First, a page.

Chuck (charlesofcamden) wrote,

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Well, that happened!

The title of this posting is borrowed from a line spoken by Alec Baldwin in the little-seen gem of a movie, State and Main. It’s a phrase that CC and I immediately adopted for our own use. Baldwin’s character says it immediately after a car accident; CC said it when I walked into her hospital room immediately after her gastric bypass surgery. Try it yourself; it works in a wide variety of situations.

Today, I’m using it in reference to the final reading of my show, Song-Poems Wanted! – The Musical. It took place tonight at Chicago Dramatists, a tidy little theatre on Chicago Avenue. We did the first of our two readings in February at the Theatre Building on West Belmont. We had about 100 people in the audience for that first reading, and we knew going in that we would have far fewer people at this reading. First of all, Chicago Dramatists only holds about 80 people, but we also knew that a lot of folks who we wanted to have in our audience had already seen the show at our first reading.

So why do a second reading at all? Well, the writers and the director learned a lot from that first reading, plus which they received a lot of helpful feedback from the audience. In response, a great many little things were rewritten. Some of the songs were reworked, cut entirely, or moved to different parts of the show. Various bits of dialogue were rewritten as well, so there was a lot going on in the way of changes.

I’m happy to report that tonight’s crowd may have been small (about 30 people), but it was very responsive and enjoyed the show thoroughly. It can be difficult to do a comedy for a small group, but it all worked out tonight.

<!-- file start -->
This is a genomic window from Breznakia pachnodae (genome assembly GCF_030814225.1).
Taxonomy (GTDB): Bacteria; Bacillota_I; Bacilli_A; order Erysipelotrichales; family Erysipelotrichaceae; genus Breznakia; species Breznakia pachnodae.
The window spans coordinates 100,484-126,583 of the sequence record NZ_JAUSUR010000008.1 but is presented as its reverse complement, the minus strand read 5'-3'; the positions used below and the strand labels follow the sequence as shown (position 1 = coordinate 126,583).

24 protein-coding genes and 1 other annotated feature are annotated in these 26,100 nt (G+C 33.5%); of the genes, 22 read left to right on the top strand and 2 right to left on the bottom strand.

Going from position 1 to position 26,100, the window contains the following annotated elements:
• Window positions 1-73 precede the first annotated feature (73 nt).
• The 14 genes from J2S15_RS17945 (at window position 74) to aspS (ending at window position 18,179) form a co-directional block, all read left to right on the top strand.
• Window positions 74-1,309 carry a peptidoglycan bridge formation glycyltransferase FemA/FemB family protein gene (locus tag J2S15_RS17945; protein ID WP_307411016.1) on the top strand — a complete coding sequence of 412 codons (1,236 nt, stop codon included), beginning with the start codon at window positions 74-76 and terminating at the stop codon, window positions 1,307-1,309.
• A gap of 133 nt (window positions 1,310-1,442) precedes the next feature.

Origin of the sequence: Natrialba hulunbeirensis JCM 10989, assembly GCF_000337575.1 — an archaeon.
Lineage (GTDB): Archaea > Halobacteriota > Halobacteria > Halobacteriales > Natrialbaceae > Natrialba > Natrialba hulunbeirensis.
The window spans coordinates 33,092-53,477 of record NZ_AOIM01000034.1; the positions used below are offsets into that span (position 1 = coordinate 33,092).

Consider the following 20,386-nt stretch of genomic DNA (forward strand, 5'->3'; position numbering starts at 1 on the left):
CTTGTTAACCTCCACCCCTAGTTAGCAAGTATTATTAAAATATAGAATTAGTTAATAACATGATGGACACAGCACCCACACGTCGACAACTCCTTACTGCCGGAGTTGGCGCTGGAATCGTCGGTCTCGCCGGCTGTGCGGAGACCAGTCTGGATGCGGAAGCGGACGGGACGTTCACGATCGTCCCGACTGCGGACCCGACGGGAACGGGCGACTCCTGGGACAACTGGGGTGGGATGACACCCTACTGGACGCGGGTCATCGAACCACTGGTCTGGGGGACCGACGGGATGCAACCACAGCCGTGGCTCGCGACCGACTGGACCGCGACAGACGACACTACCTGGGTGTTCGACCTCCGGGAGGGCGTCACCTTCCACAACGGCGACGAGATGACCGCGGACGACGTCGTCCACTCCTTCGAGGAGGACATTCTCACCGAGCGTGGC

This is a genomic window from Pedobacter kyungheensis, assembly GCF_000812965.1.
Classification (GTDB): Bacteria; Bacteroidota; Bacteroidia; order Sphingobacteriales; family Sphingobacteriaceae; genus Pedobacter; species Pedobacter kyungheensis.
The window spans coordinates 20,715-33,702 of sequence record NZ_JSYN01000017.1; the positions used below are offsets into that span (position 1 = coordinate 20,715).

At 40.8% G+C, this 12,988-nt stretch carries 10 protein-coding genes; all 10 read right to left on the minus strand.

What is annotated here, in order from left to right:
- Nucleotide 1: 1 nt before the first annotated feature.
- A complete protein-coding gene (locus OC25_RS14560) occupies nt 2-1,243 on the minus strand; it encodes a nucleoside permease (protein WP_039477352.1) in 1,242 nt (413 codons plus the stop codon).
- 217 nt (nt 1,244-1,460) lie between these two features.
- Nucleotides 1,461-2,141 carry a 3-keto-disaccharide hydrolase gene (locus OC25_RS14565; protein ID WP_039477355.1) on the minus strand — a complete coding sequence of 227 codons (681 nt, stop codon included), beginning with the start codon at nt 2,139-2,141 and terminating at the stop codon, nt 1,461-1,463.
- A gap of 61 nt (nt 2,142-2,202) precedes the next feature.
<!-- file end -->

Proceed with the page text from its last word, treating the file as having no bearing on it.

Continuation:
For me personally, this show was a very satisfying experience. The role I played, that of a money-grubbing record company owner, was a good fit for me. The composer told me something on the night of our first reading that I had already figured out – that my character was written as a Louie DePalma-type character. If that name doesn’t register with you, it’s the role Danny DeVitto played on the sitcom Taxi. The composer also told me that they had envisioned him as being a small guy, in keeping with the DeVitto image. The fact that I am anything but small (6’2” and a generous helping of excess poundage) may not have been their ideal going in, but I think I made converts of them in the end. I’m going to go ahead and brag on myself here – I did a really good job with this character. I understood who he was the moment I read the part, which is really a tribute to the writing. I wrung a lot of good laughs out of my character, particularly at tonight’s performance, and I think it pleased the writers that I was also able to find some laughs that they probably hadn’t realized were there. That’s one of the nice things about having a blog – I can say things here that would be considered as impolite egotism if uttered in normal society!

I also want to mention that we had some terrific singer/actors in this group. I was a little doubtful about the acting chops of some of these people early on, but by the time we did it for an audience, I had come to regard this as a group that I was very honored to be sharing a stage with. Some of these folks are headed for much bigger and better things than 30 people in an 80-seat house, in my opinion!

I don’t know A) whether this show has a future, or B) whether I have a future with this show. It has loads of potential – lots of good songs and a clear potential to be very entertaining, though it’s going to need more judicious rewriting to get it up to snuff. The authors seem to know this, though, and they are continuing to shape the script with a lot of energy and imagination, so there’s good cause for optimism there. As for my future with the show, that’s hard to say. I suspect the writers are finished with the reading portion of the development process and they’re probably going to look towards mounting a full production next. The biggest stumbling block for me is my work schedule – noon to 8 Mon-Thu and 9-5 Fri. The Friday schedule isn’t an issue. It’s also true that a great many shows only perform on Fridays, Saturdays, and Sundays. The problem is probably more one of rehearsing than of performing. Not being able to begin rehearsing until, say, 9 p.m. on weeknights is not something most directors want to deal with. Still, I’m not going to assume that it’s impossible. I’ve learned that there are shows I can do and there are directors who are willing to work with my schedule, so who knows what the future may hold?

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